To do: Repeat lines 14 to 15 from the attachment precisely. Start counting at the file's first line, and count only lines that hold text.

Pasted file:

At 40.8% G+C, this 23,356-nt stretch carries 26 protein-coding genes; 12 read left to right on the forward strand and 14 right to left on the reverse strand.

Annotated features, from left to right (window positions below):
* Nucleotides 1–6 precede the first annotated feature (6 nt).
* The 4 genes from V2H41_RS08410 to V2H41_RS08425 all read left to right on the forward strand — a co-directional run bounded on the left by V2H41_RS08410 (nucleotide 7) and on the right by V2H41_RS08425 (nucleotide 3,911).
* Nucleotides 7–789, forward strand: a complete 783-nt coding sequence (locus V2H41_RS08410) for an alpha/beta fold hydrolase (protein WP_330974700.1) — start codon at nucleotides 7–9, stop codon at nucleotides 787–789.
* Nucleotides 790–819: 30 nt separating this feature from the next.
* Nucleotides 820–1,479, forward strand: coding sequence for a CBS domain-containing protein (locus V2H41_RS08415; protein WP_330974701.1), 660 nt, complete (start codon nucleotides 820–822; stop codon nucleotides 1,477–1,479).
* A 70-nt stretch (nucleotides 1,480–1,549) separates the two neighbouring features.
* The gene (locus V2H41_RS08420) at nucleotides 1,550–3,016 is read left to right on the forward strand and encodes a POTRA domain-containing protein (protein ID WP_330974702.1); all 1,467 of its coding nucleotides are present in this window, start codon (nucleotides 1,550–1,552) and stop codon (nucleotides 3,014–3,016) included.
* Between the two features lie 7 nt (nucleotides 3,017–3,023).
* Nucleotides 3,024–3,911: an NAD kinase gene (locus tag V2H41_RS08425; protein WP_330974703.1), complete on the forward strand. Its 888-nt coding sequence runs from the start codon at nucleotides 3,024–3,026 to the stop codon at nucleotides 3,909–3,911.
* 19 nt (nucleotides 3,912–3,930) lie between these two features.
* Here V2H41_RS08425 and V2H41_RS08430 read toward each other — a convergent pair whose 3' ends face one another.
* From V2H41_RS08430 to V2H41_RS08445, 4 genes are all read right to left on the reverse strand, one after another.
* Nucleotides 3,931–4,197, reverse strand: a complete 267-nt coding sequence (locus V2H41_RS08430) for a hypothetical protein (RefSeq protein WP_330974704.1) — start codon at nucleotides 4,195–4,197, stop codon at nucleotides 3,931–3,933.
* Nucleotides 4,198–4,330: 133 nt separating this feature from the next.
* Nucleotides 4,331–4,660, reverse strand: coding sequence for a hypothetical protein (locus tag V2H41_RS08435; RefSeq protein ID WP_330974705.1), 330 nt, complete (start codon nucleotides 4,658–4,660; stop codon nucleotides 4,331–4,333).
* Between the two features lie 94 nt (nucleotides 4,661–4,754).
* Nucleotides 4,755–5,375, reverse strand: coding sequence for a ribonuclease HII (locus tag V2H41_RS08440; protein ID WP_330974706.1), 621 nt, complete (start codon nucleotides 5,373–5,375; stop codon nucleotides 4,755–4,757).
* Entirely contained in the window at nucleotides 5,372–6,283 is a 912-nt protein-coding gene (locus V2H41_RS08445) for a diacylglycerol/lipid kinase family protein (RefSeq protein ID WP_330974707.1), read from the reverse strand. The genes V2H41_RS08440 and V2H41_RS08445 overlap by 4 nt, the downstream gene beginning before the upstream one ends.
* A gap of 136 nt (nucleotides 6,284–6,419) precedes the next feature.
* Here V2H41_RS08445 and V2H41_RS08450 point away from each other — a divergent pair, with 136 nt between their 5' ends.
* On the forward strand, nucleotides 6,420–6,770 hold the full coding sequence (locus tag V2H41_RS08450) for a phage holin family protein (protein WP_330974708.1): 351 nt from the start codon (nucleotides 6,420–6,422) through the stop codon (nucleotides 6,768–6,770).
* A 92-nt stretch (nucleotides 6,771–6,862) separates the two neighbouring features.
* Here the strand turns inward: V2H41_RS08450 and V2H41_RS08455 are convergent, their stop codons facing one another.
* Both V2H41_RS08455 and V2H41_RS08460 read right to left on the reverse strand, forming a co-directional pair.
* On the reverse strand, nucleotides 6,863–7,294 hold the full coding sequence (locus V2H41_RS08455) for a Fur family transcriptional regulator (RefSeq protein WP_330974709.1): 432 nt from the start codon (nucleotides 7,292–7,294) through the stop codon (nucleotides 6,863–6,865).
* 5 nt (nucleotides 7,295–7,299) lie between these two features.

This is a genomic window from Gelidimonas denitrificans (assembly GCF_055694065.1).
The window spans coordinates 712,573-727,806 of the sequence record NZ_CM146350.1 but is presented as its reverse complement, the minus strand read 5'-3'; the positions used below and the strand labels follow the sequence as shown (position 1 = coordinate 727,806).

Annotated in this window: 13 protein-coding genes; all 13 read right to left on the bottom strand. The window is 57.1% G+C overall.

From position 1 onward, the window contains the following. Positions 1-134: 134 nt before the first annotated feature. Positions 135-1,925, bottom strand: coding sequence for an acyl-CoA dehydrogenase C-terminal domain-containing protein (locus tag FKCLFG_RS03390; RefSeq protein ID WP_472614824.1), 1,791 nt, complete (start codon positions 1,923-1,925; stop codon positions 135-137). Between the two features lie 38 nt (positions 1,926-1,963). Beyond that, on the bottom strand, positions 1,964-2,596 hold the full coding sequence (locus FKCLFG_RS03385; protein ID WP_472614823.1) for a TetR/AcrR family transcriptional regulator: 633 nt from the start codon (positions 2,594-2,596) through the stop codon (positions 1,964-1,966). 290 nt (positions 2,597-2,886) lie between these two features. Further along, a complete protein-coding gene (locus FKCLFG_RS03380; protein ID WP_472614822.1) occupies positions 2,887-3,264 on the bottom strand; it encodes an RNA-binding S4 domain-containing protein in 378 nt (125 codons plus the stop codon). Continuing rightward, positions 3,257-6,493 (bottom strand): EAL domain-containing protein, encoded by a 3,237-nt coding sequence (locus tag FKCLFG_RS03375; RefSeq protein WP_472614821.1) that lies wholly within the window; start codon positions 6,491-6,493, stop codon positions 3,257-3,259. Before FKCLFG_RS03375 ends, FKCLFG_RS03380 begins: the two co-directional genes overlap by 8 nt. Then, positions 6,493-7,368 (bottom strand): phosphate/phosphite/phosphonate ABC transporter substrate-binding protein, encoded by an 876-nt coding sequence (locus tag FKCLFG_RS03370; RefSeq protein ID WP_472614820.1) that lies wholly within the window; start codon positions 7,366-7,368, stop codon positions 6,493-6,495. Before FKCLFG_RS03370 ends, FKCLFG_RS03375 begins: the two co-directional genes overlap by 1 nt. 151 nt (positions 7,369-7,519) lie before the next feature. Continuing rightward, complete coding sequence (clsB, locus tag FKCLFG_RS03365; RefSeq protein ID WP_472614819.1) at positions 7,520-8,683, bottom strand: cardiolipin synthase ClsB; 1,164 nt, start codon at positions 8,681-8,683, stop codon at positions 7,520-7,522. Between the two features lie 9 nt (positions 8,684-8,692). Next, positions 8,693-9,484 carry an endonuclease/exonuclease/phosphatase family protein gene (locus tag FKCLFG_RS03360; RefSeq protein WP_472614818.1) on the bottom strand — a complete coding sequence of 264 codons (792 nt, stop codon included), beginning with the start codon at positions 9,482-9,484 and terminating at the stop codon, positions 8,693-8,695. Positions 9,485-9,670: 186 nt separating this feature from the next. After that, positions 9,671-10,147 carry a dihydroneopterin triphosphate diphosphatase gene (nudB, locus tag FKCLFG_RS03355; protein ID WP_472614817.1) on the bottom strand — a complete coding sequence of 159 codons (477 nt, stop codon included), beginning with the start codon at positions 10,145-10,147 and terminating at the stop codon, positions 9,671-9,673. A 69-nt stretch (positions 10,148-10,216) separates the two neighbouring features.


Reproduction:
* From V2H41_RS08430 to V2H41_RS08445, 4 genes are all read right to left on the reverse strand, one after another.
* Nucleotides 3,931–4,197, reverse strand: a complete 267-nt coding sequence (locus V2H41_RS08430) for a hypothetical protein (RefSeq protein WP_330974704.1) — start codon at nucleotides 4,195–4,197, stop codon at nucleotides 3,931–3,933.